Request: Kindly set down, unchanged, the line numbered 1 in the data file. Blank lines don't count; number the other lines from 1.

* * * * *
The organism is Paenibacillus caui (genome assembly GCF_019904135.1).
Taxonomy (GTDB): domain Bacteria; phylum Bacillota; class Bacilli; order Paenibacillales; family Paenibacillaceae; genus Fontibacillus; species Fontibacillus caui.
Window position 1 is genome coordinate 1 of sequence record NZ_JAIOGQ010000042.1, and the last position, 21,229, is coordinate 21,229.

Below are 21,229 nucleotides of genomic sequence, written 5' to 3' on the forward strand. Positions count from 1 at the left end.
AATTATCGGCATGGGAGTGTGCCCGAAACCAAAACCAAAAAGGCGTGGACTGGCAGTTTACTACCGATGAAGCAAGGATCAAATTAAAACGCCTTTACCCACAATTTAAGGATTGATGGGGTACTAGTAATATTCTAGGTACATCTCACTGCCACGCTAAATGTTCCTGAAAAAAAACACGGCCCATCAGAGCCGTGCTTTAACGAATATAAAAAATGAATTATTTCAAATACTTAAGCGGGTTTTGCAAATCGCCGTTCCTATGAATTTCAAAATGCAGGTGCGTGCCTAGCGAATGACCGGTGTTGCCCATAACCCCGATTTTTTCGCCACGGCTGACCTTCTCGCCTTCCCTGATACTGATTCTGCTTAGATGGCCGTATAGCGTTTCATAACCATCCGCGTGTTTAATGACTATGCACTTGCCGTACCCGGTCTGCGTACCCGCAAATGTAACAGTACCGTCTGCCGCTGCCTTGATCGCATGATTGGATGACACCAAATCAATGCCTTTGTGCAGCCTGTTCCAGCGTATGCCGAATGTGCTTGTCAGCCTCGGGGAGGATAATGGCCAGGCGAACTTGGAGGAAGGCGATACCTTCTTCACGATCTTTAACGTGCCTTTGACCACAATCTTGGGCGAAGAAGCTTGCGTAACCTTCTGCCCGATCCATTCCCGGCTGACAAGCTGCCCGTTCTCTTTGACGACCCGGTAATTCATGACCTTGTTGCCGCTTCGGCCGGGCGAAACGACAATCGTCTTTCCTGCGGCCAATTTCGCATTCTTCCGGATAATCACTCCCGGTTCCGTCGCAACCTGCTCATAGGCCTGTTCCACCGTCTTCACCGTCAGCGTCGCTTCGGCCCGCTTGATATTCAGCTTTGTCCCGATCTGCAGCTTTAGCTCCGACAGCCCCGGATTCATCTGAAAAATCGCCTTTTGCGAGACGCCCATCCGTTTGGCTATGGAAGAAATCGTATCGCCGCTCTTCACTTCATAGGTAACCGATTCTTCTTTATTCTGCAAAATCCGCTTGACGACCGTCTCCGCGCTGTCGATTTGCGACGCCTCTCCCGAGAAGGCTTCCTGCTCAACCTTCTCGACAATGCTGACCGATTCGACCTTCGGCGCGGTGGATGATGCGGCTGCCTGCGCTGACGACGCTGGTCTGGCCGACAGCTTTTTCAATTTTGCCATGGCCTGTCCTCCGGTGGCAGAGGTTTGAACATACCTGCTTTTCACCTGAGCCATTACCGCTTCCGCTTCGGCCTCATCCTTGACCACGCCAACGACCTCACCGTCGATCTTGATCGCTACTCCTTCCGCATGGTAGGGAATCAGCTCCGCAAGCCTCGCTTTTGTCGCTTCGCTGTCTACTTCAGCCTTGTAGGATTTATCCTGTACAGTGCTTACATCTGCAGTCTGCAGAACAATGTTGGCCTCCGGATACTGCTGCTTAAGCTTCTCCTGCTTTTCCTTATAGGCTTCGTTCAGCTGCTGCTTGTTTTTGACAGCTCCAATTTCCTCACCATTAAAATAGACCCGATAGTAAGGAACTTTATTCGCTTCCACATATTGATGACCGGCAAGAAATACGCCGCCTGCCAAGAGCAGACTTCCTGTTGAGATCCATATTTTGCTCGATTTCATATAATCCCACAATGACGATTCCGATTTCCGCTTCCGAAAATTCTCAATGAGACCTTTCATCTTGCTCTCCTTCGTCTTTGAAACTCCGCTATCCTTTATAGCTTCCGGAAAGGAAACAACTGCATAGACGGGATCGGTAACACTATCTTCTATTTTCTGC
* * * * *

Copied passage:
The organism is Paenibacillus caui (genome assembly GCF_019904135.1).